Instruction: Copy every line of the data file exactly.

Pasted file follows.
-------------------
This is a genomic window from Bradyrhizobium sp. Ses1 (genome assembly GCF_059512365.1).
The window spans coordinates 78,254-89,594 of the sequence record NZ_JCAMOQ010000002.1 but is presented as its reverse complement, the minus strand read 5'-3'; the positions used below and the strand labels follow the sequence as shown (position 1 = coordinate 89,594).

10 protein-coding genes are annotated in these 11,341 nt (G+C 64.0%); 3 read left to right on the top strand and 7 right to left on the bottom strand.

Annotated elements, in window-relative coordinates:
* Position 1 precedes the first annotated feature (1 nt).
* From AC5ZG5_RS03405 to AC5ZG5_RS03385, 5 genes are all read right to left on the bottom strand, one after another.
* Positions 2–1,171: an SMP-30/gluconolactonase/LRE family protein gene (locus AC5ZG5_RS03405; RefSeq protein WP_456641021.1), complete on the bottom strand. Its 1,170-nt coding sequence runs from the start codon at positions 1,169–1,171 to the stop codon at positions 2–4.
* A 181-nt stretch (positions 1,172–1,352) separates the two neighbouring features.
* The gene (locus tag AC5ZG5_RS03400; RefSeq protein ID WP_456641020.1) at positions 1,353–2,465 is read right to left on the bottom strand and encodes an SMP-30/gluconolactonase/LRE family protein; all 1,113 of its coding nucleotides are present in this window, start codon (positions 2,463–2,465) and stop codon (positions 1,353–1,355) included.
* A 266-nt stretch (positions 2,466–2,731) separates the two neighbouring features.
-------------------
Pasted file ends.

This is a genomic window from Bradyrhizobium sp. Ses1 (genome assembly GCF_059512365.1).
The window spans coordinates 78,254-89,594 of the sequence record NZ_JCAMOQ010000002.1 but is presented as its reverse complement, the minus strand read 5'-3'; the positions used below and the strand labels follow the sequence as shown (position 1 = coordinate 89,594).

10 protein-coding genes are annotated in these 11,341 nt (G+C 64.0%); 3 read left to right on the top strand and 7 right to left on the bottom strand.

Annotated elements, in window-relative coordinates:
* Position 1 precedes the first annotated feature (1 nt).
* From AC5ZG5_RS03405 to AC5ZG5_RS03385, 5 genes are all read right to left on the bottom strand, one after another.
* Positions 2–1,171: an SMP-30/gluconolactonase/LRE family protein gene (locus AC5ZG5_RS03405; RefSeq protein WP_456641021.1), complete on the bottom strand. Its 1,170-nt coding sequence runs from the start codon at positions 1,169–1,171 to the stop codon at positions 2–4.
* A 181-nt stretch (positions 1,172–1,352) separates the two neighbouring features.
* The gene (locus tag AC5ZG5_RS03400; RefSeq protein ID WP_456641020.1) at positions 1,353–2,465 is read right to left on the bottom strand and encodes an SMP-30/gluconolactonase/LRE family protein; all 1,113 of its coding nucleotides are present in this window, start codon (positions 2,463–2,465) and stop codon (positions 1,353–1,355) included.
* A 266-nt stretch (positions 2,466–2,731) separates the two neighbouring features.